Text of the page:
Invasion of palm squirrels likely to harm oman date farming: Study

Oman Tuesday 26/January/2021 19:56 PM
By: Times News Service
Invasion of palm squirrels likely to harm oman date farming: Study
These squirrels are feeding on the fruit of jujube trees and may become serious pests affecting date palms. Photo:Supplied

Muscat: A preliminary study suggests that there may be an invasion of palm squirrels in Oman, which could seriously harm oman's date farming industry.  

According to the study, these squirrels are feeding on the fruit of jujube trees and may become serious pests affecting commercially valuable date palms.

Funambulus pennantii is supposed to be the one species of squirrel to be found in the United Arab Emirates (UAE) with evidence of this three-striped Indian squirrel - Funambulus palmarum - in Ras Al Khaimah. But the study has recorded evidence of palm squirrels of the genus funambulus invading Oman for the first time. These squirrels have been recorded in seven locations in northern Oman contributing to a total of 11 records. Seven records were of the five-striped northern palm squirrel, Funambulus pennantii and species identification was uncertain for four records.

The researchers said, “Their numbers are low at present in Oman, but they are well established in the adjacent UAE from where sustained invasion is more than likely. At present, these animals can be sold through pet shops in Oman. These furry and cuddly animals are liked by pet owners, who may release them into the natural environment for whatever reason or the animals by themselves can escape from captivity. The invasion of Oman by the palm squirrels is in its infancy and strategies should be formulated now to eradicate/control them as a matter of priority.”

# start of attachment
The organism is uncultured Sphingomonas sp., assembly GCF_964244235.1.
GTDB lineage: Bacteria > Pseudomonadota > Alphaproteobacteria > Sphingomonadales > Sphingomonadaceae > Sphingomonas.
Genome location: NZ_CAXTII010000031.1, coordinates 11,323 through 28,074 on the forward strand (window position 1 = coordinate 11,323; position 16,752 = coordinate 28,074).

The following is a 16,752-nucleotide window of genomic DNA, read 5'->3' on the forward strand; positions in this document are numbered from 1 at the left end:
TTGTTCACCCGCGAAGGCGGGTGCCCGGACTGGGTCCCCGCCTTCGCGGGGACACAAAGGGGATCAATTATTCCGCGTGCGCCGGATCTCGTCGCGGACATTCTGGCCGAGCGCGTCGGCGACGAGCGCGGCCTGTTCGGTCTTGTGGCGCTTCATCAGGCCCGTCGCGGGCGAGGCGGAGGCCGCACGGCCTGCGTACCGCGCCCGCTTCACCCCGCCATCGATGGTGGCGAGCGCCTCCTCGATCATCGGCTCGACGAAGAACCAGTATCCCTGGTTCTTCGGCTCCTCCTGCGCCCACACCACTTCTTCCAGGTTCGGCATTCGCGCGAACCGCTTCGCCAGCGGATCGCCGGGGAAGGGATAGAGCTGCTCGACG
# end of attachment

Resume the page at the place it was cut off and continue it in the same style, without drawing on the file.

The presence and extent of the spread of these squirrels was first noted by Jamila J Hakam, a self-employed expert academic editor, spouse of Prof. Khaled Day, a computer scientist and an avid birdwatcher. During a walk in the SQU Botanical Garden  on June 16, 2020, at about 6 am, she saw a bushy-tailed, striped rodent on a branch of a Christ’s Thorn Jujube (Ziziphus spina-christi) tree near the ornamental pond. She observed it vocalising constantly for about 10 minutes. Based on an online search for its description and its vocalisation, Ms. Hakam believed that she had seen an Indian palm squirrel  and was concerned that this invasive species may be harmful to the botanical garden ecosystem.
Hakam again saw the squirrel in a different location in the botanical garden on July 12 and 22, 2020. Apparently, it had managed to survive for more than a month on whatever food resources were available in the garden. Dr. M. Barry, from the Department of Biology, SQU took photographs of this animal shown here on 17 July 2020 and its identity was confirmed as the five-striped northern palm squirrel.

The initial sightings were reported to Dr Erika Cuellar Soto, of the Biology Department, who in turn informed Prof Reginald Victor of the same Department who has been studying invasive species in Oman for the last two decades. Both these colleagues triggered an investigation into the invasive status of palm squirrels in Oman.

Dr Cuellar Soto has established a database for monitoring the distribution and population trends of palm squirrels in Oman and would appreciate receiving reports of squirrel sightings from Oman preferably with photographic evidence via e-mail at [email protected] The results of the preliminary study by Victor, R and Cuellar Soto, E (2020) was recently published in the International Journal of Environmental Studies (DOI:10.1080/00207233.2020.1811577).